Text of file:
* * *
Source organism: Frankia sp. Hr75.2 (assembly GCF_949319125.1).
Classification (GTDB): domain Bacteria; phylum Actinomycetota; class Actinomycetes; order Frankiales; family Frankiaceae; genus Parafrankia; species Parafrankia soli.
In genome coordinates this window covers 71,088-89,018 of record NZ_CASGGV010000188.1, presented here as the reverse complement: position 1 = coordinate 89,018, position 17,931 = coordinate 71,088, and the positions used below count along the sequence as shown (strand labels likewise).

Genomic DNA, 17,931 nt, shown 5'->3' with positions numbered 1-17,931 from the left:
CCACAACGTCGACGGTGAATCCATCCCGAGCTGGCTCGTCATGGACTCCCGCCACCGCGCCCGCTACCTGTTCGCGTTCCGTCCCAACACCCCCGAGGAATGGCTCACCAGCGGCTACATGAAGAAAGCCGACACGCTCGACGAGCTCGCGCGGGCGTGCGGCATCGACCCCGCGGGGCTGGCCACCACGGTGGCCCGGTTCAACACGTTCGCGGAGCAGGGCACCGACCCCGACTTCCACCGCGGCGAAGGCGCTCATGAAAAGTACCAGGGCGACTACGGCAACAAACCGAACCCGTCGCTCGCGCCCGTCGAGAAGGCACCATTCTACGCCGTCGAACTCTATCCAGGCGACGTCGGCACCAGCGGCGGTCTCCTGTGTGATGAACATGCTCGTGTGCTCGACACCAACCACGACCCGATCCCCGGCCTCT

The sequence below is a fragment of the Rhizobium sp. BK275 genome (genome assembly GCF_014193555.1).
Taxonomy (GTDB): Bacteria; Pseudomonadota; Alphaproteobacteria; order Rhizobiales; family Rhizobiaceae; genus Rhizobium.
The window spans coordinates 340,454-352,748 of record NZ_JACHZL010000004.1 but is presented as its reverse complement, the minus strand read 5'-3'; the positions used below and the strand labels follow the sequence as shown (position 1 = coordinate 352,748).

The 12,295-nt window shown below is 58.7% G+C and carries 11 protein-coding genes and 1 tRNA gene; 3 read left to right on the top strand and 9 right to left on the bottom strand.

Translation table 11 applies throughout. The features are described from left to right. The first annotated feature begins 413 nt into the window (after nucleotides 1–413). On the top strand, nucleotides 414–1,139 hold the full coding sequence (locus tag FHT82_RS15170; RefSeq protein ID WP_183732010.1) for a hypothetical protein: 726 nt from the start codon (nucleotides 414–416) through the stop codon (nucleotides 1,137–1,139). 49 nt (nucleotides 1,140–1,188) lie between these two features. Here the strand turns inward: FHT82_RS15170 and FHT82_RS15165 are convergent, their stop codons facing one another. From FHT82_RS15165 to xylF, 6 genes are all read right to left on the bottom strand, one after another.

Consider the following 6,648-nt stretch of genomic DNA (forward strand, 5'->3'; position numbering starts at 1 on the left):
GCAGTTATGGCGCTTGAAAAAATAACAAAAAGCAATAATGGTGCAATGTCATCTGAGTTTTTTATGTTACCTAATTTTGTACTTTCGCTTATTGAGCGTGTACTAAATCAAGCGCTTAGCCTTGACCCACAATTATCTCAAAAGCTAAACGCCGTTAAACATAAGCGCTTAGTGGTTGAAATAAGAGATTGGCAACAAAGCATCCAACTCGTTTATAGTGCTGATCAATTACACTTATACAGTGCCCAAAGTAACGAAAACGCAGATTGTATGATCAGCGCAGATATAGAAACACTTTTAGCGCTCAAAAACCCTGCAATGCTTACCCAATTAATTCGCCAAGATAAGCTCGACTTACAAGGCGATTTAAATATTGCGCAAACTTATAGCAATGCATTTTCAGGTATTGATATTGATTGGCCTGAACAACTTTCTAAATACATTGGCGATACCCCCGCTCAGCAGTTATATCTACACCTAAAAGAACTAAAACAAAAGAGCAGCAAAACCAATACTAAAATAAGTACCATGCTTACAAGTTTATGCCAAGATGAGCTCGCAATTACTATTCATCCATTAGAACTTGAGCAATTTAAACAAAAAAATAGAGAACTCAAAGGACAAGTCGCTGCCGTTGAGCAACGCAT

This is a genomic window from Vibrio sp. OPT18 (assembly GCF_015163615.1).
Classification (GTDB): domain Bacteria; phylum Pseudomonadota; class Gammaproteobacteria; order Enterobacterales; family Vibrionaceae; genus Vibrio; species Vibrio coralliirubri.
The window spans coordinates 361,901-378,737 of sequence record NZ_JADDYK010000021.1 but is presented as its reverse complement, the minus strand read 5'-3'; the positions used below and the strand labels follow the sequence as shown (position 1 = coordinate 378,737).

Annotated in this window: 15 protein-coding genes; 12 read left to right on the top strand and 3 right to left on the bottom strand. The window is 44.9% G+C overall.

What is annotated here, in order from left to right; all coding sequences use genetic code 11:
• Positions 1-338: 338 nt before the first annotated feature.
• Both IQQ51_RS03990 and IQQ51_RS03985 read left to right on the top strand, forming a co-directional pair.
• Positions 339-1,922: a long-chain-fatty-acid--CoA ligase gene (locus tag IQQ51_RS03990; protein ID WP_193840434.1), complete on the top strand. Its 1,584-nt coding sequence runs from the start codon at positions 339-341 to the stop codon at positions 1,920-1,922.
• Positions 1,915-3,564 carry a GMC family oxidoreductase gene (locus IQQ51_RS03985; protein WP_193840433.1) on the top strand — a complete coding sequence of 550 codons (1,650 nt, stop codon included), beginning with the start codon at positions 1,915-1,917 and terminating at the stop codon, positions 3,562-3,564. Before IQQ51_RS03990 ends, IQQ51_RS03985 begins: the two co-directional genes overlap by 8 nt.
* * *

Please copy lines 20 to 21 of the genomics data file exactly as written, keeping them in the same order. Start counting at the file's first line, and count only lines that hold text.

• Positions 339-1,922: a long-chain-fatty-acid--CoA ligase gene (locus tag IQQ51_RS03990; protein ID WP_193840434.1), complete on the top strand. Its 1,584-nt coding sequence runs from the start codon at positions 339-341 to the stop codon at positions 1,920-1,922.
• Positions 1,915-3,564 carry a GMC family oxidoreductase gene (locus IQQ51_RS03985; protein WP_193840433.1) on the top strand — a complete coding sequence of 550 codons (1,650 nt, stop codon included), beginning with the start codon at positions 1,915-1,917 and terminating at the stop codon, positions 3,562-3,564. Before IQQ51_RS03990 ends, IQQ51_RS03985 begins: the two co-directional genes overlap by 8 nt.